Nouveau Cirque Theater/New Circus comes to Maine setting the stage for a transformation in New England shows
A performer in Harrison Bergeron Escapes from the Zoo the second Circus-Theatre-Cabarets ever performed in Maine. Photo by Ramona du Houx
Photos and article by Ramona du Houx
In May, at Bowdoin College, audiences were in awe watching aerial dancers twirl high overhead on “silks” that wrapped round their arms as they completed dare devil acts. It was hard to imagine these performers were not professionals—but they were students in Kathryn Mederos Syssoyeva’s course, Interdisciplinary Devising. And it wasn’t just a circus act; they were part of a narrative dance theatre performance in Harrison Bergeron Escapes from the Zoo the second Circus-Theatre-Cabarets ever performed in Maine.
Amazingly no student had ever performed aerial stunts— many had majors in areas unrelated to theater. The staging – on four levels (floor, two balconies, a catwalk, and aerial silk) was remarkably complex, yet the constant dance-like motion of the performers made everything flow.
“Harrison Bergeron was a wonderful opportunity to stage an amalgam of dance, drama, circus and live music – with a strong social narrative. The Bowdoin production was an experiment in trans-disciplinary theatre,” said Syssoyeva, who was a visiting Assistant Professor of Theater and Dance. “And it was an exploration of the power of live performance – of what makes theatre fundamentally different from film: intense, physical immediacy. With the rise of collectively devised performance, theatre is becoming ever more multi-disciplinary. Despite eternal funding difficulties, despite ever more sophisticated technologies of mediated performance, live theatre is experiencing a revival - especially physical theatre. At the same time, the New Circus movement (nouveau cirque) is surging in North America and Europe. Our production of Harrison Bergeron is a cross over from devised physical theatre into New Circus.”
Poetic, dance-influenced circus is breaking new ground in the United States. Cirque Du Soleil, “the circus of the sun,” is the largest theatrical circus production in the world and some of their shows now have a suggestion of narrative running through them. Many Cirque Du Soleil shows are mix of circus arts, street entertainment, dance and myth like the Moscow Circus started before the Revolution. Based in Canada, the production company was founded in 1984 by two former street performers, Guy Laliberté and Gilles Ste-Croix.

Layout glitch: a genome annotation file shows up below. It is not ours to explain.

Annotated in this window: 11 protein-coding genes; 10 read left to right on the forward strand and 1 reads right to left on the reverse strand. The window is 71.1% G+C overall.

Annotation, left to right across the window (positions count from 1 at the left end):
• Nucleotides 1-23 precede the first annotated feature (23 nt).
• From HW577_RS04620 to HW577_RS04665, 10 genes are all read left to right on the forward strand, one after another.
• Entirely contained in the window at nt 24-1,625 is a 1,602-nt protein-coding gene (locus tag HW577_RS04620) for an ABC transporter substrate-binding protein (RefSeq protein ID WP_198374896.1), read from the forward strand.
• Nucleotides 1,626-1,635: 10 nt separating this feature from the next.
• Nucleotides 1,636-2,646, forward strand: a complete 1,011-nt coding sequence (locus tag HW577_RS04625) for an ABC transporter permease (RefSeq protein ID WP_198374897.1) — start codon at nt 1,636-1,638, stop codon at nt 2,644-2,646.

Maine's Circus Conservatory troupe put on a show in Monument Square in Portland last June. The school is the only one of it's kind on the East Coast of America. Photo by Ramona du Houx
In June the Soleil troupe appeared in Bangor, Maine, for the first time. The crowds were transported into another world, in Varekai, as the aerial dancers defied gravity while enacting a story that ran throughout the performance. If performing in the Olympics they all would have received perfect scores.
Circus du Soleil has roots in the American New Circus movement. In the 1970s a group of performers, with a few ties to the circus, emerged from the counterculture revolution and took to the streets to entertain. They dedicated themselves to skill and intimacy, beginning the movement Ernest Albrecht describes as the "New American Circus," a reinvention of the circus as an authentic form of art.
Yet the roots of the New Circus movement go back even further. Theatre and circus artists in Russia began exploring the merger of the two forms toward the end of World War I. It is this earlier form of circus-theatre cross over that has especially influenced Syssoyeva.
“I trained, directed and performed in the US, Russia and France, and studied performance in Germany and Poland; I am very influenced by performance traditions of both Eastern and Western Europe, by the one-ring circus, turn-of-the-century clowning, French mime, Brecht, Meyerhold - and early Russian circus-theatre,” said Syssoyeva. “At the height of the Russian avant-garde, the merger of circus forms and dramatic text was one of the most exciting directions theatre was taking. Stalinism ended all that.”